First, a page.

Most days, if I could get my hands on the paper, I would read the editorial cartoon, the comics page, and my favorite — the advice columns. I preferred Ann Landers to Dear Abby, but I read both of them, as well as Miss Manners’ etiquette advice column and Hints from Heloise. That is why I’m so polite and know so many housekeeping hacks today.

Advice columns have a long history and date back to the 1690s. Many believe they first appeared in an early British periodical called The Athenian Mercury. The editor-in-chief, John Dunton, is often credited for initiating the format. He put together a socalled “society of experts,” whose job it was to give advice on personal and scientific questions submitted by readers.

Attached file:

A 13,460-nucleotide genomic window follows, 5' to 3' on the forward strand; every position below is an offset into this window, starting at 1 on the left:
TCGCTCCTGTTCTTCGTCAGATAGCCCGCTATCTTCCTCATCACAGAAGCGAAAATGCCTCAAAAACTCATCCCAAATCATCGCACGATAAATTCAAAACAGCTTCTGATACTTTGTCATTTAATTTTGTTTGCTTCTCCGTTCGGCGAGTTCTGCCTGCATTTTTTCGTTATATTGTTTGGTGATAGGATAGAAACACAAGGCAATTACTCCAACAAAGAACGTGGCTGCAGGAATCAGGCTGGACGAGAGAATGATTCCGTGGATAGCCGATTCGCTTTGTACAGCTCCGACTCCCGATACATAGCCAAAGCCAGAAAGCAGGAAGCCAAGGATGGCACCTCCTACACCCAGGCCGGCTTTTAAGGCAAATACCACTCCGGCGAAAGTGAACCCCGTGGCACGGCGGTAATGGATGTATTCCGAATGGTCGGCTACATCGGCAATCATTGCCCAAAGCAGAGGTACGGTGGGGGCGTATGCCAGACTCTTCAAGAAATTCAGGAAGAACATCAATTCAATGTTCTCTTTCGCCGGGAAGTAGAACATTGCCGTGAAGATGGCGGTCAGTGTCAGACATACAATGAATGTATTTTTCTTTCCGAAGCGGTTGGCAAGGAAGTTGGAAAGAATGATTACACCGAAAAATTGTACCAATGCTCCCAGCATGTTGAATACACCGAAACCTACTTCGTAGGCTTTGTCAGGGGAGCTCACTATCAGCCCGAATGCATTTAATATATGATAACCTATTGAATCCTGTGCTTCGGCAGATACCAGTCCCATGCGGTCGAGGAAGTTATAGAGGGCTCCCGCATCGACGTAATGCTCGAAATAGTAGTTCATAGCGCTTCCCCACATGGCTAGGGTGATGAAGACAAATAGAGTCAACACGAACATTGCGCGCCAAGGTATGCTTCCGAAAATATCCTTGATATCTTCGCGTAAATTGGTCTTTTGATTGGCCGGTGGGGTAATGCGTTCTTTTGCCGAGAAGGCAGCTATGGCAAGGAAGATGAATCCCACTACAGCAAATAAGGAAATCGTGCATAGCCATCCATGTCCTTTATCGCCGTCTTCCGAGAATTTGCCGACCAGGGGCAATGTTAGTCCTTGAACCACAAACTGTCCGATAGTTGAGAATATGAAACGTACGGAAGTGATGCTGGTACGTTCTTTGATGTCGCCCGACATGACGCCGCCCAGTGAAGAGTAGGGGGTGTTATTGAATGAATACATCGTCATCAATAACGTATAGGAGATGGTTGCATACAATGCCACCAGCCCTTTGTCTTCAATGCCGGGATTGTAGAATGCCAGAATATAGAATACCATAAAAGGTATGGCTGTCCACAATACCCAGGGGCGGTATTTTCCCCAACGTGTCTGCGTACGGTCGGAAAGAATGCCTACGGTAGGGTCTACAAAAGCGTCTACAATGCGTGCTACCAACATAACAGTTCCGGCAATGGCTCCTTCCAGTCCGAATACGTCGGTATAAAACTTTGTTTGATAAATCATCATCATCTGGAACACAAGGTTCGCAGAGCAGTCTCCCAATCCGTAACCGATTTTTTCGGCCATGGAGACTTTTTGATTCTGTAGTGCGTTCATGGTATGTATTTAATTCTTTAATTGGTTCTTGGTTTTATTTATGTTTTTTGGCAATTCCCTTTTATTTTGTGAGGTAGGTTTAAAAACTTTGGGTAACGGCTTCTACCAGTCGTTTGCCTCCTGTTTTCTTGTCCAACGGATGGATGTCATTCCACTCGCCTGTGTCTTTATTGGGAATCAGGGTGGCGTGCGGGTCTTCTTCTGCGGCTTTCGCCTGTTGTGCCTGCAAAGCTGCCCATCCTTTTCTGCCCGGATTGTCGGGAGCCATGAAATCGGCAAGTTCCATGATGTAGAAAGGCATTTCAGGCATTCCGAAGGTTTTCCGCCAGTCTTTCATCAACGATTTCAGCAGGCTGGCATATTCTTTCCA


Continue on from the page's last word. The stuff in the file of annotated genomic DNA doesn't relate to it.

As technology advanced so did the platforms for advice-giving, Today the original print media has been largely supplanted or supplemented by radio, television, podcasts, and online columns and blogs.

One of my favorite radio advice programs was NPR’s Car Talk, a Saturday morning program that featured master auto mechanics (and MIT graduates) Tommy and Ray Magliozzi. They called themselves “Click and Clack the Tappet Brothers” and supposedly, this was a call-in talk show, in which listeners would ask for advice regarding auto repairs. Usually, however, the conversations veered off track and focused on the entertaining banter between the brothers and their uniquely humorous perspectives on life, relationships, and occasionally automobiles. The show’s tag line was,”Well, it’s happened again — you’ve wasted another perfectly good hour listening to Car Talk.” It ended in 2012, but you can still listen to podcasts of the shows and even ask Ray a question about cars at